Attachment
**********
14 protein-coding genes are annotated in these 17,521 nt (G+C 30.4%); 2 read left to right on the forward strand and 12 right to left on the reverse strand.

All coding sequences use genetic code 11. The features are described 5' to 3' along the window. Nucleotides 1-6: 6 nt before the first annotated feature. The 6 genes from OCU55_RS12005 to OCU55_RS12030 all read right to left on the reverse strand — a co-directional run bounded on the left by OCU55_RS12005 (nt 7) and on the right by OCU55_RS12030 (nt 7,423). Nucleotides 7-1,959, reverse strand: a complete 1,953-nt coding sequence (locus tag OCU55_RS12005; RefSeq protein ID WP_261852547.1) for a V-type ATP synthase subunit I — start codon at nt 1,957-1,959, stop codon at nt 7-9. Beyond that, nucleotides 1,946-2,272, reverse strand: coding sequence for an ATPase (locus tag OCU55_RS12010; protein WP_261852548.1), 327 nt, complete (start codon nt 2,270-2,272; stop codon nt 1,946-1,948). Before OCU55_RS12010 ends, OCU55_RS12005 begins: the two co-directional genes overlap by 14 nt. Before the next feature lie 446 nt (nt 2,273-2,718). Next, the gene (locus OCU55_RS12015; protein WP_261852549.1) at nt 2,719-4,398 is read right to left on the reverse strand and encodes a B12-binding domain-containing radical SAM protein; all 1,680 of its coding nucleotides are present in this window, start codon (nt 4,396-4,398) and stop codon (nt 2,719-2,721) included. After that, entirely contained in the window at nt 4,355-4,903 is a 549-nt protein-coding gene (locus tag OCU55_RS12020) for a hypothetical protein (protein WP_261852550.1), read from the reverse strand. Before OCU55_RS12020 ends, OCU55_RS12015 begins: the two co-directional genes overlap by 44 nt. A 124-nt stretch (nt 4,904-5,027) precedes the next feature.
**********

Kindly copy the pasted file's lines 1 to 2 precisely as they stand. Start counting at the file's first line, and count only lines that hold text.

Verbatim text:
14 protein-coding genes are annotated in these 17,521 nt (G+C 30.4%); 2 read left to right on the forward strand and 12 right to left on the reverse strand.

All coding sequences use genetic code 11. The features are described 5' to 3' along the window. Nucleotides 1-6: 6 nt before the first annotated feature. The 6 genes from OCU55_RS12005 to OCU55_RS12030 all read right to left on the reverse strand — a co-directional run bounded on the left by OCU55_RS12005 (nt 7) and on the right by OCU55_RS12030 (nt 7,423). Nucleotides 7-1,959, reverse strand: a complete 1,953-nt coding sequence (locus tag OCU55_RS12005; RefSeq protein ID WP_261852547.1) for a V-type ATP synthase subunit I — start codon at nt 1,957-1,959, stop codon at nt 7-9. Beyond that, nucleotides 1,946-2,272, reverse strand: coding sequence for an ATPase (locus tag OCU55_RS12010; protein WP_261852548.1), 327 nt, complete (start codon nt 2,270-2,272; stop codon nt 1,946-1,948). Before OCU55_RS12010 ends, OCU55_RS12005 begins: the two co-directional genes overlap by 14 nt. Before the next feature lie 446 nt (nt 2,273-2,718). Next, the gene (locus OCU55_RS12015; protein WP_261852549.1) at nt 2,719-4,398 is read right to left on the reverse strand and encodes a B12-binding domain-containing radical SAM protein; all 1,680 of its coding nucleotides are present in this window, start codon (nt 4,396-4,398) and stop codon (nt 2,719-2,721) included. After that, entirely contained in the window at nt 4,355-4,903 is a 549-nt protein-coding gene (locus tag OCU55_RS12020) for a hypothetical protein (protein WP_261852550.1), read from the reverse strand. Before OCU55_RS12020 ends, OCU55_RS12015 begins: the two co-directional genes overlap by 44 nt. A 124-nt stretch (nt 4,904-5,027) precedes the next feature.